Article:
Promises, promises

Published 3:08 am Sunday, December 28, 2008

There are probably not many people who live in Lawrence County who would imagine they have any link to those who lived in ancient Babylonia.

But they might be surprised to learn that coming up in the next few days, there is a definite tie that binds.

It’s called New Year celebrations. Ringing out the old and ringing in the new is the oldest documented celebration by mankind. That’s because observing the New Year first dates back to ancient Babylonia 4,000 years ago.

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Around 2,000 B.C. the Babylonians are the first known civilization to mark the New Year. However, when they did it, it was not by the calendar, but rather by the seasons. Because planting means rebirth, their New Year’s was the first day of spring.

It was not until the Romans less than 200 years before the birth of Jesus Christ was Jan. 1 officially declared the start of the New Year.

Now, here comes the fun part. What is the most visible and most neglected part of bringing in the New Year?

That’s right. It’s New Year’s resolutions.

Those pesky promises we all make to ourselves to lose weight, stop smoking, be nicer to an annoying sibling and make more money.

All of the above and even more are made with the greatest of intentions. Sometimes they are kept for a few days, even a few months. In fact, there are those out there who do make lifestyle transformations.

But for a great many, making a resolution lasts about as long as it takes to write it down on a sheet of paper.

So why do we bother and does even making them, and forgetting about them, worth our time?

“I think it has to do with a new start,” says Diane Mufson, a licensed psychologist with Associates in Psychology and Therapy in Huntington, W.Va.

“Many times when we are given time to start over, we say this year will be so much different,” she said.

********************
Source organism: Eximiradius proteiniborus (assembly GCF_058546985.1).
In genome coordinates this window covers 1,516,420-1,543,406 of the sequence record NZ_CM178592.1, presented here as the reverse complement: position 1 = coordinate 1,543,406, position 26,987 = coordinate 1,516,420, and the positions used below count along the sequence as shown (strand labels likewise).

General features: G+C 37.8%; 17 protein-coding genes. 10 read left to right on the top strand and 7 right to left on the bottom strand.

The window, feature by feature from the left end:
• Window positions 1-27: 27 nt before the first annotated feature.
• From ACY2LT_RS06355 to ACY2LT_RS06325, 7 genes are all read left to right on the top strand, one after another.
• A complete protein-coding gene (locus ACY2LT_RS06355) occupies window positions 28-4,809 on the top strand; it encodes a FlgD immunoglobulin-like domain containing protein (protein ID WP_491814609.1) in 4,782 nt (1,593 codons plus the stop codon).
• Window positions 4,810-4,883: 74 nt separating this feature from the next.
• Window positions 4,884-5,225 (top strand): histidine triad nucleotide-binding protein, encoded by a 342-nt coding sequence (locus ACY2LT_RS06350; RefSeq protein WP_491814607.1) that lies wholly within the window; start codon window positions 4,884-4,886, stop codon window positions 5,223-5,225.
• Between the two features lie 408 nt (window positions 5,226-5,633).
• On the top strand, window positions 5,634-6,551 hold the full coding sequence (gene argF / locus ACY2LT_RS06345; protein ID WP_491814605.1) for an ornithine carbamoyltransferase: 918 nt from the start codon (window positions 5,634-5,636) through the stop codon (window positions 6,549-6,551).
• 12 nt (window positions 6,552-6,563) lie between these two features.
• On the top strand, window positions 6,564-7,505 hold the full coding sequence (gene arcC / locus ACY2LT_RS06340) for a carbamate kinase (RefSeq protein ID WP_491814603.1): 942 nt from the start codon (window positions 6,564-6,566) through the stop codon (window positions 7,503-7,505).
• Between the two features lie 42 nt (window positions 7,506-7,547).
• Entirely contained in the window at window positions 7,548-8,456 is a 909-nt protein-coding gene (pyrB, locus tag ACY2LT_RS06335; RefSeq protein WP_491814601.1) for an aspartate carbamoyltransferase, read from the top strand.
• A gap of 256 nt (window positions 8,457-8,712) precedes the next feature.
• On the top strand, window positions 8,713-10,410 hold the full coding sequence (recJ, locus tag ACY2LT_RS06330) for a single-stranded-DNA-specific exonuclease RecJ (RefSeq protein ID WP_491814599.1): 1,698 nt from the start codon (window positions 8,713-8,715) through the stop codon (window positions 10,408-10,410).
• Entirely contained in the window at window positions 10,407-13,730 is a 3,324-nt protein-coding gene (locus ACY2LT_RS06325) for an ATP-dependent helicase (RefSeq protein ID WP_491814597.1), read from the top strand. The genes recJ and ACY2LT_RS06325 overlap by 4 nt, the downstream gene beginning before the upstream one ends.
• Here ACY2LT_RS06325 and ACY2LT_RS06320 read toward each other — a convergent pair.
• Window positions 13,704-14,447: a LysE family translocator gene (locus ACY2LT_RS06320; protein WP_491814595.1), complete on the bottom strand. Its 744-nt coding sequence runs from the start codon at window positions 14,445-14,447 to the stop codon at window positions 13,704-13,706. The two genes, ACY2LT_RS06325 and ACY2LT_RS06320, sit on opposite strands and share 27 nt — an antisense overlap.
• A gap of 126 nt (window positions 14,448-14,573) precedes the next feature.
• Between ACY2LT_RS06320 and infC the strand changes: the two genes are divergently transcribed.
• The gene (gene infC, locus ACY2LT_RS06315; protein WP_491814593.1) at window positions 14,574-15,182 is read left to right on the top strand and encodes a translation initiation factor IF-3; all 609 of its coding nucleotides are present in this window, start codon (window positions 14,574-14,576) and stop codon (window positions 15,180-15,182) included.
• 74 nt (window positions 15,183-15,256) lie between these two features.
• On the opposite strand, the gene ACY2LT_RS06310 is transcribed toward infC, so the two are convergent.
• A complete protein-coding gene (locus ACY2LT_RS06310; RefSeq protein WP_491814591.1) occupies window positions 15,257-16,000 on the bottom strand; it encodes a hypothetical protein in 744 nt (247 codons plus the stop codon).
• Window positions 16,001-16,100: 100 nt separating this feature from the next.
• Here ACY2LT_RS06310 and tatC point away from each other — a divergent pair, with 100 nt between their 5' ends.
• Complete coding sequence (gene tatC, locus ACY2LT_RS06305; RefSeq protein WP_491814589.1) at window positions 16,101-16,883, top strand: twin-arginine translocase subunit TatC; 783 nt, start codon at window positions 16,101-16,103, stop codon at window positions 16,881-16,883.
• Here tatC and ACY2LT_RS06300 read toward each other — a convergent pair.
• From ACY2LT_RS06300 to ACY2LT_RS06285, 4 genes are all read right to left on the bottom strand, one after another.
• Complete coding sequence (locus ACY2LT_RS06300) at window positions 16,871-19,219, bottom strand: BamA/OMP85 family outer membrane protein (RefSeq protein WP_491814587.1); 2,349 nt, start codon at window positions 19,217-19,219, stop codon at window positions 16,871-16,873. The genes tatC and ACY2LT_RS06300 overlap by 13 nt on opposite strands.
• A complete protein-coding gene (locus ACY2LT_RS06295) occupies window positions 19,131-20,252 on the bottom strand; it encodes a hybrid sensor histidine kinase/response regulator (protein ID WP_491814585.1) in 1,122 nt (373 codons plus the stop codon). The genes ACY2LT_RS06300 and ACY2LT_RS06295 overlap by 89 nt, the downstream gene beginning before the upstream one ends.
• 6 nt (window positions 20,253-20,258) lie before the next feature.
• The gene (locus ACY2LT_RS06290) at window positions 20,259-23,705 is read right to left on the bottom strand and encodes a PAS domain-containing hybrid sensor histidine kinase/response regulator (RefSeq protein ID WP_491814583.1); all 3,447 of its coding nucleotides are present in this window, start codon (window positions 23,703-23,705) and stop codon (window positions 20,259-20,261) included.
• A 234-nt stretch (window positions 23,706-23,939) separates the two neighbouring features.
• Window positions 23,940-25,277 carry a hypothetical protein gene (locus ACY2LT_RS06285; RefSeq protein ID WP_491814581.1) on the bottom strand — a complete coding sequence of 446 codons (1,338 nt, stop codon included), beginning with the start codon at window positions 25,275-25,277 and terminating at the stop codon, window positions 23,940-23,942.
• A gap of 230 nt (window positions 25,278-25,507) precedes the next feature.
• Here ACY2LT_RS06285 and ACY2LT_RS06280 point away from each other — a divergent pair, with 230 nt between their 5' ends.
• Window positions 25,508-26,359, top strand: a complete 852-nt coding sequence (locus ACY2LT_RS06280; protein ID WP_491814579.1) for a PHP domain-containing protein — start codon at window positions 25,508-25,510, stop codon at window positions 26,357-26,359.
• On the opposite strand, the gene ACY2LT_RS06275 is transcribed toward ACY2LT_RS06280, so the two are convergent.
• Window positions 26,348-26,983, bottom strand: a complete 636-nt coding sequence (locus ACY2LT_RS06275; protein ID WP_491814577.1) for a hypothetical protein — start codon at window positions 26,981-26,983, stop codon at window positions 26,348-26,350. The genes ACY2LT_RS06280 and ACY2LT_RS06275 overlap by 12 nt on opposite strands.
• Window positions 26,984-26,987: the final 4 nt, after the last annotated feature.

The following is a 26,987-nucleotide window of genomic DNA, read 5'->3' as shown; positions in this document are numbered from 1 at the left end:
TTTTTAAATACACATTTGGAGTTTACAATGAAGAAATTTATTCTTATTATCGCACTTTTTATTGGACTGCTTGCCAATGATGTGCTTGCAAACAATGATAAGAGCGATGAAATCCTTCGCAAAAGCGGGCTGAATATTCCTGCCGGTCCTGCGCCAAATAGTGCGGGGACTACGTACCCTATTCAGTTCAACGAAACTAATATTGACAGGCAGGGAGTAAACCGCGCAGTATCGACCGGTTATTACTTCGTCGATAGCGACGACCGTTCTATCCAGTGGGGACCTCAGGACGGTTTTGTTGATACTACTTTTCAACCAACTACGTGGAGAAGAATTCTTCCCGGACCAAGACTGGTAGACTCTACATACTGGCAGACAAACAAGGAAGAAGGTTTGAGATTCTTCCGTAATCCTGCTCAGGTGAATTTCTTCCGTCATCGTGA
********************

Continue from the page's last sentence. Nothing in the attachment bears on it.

Chances to begin again can vary throughout the year from New Year’s to the fall with the starting of a new school year to a birthday. But all bring the promise of making things better than they were before.

“It is part of human nature to recognize that we haven’t done as well as we should have,” the psychologist says. “(A new year) is an opportunity to have a clear demarcation.”

And if modern society thinks it came up with the concept of making resolutions for the New Year, again we have to go back to the ancient Babylonians. They were a step ahead of us, making resolutions a part of their spring “new year” tradition. Interestingly, one of their most frequently made resolutions was the promise to return borrowed farm implements.

The Rev. Robert Thomas, rector of Christ Episcopal Church in Ironton, sees the ritual of making resolutions in much the same light as Mufson does.

“I think all of us know there are things we ought not to do or ought to do and aren’t doing,” Thomas said. “Traditionally the New Year, the beginning of the year, is a time to begin a new start, a new change in direction, a new resolve.”

That is the major reason people appear to feel compelled to make resolutions. However, just as important is the power of repetition and following standing customs.

“The second reason is I don’t know where the tradition started, but it is so deeply engrained in us that people seem to think they have to,” the priest said.

Getting a second chance seems to go hand-in-glove with another tradition of New Year’s — that of having special foods for a New Year’s meal that are supposed to bring luck.

What they are may vary from country and culture. But the most common in the United States are eating black-eyed peas and cabbage and making sure the leftovers from Christmas’ turkey or goose stay in the refrigerator for this meal.

That’s because turkeys, geese, chickens and the like scratch around a barnyard in a backwards motion. And looking backward is not the action wanted for Jan. 1.

As to the all too human tendency to fail at the resolutions so painstakingly made, there’s nothing all that wrong with that, Mufson contends.

“People want to stop smoking and say, ‘I’m going to stop.’ It doesn’t happen the first time or they make progress and it make take some five, six or seven times,” she said. “New Year’s resolutions are a bit like that. We make one. We try. We make a little progress. I think it is a healthy aspect of life that you do get another chance if you make mistakes. You can try again.

“We may not succeed or partially or a little bit. But we can do it again,” she said. “That goes with ‘hope springs eternal.’”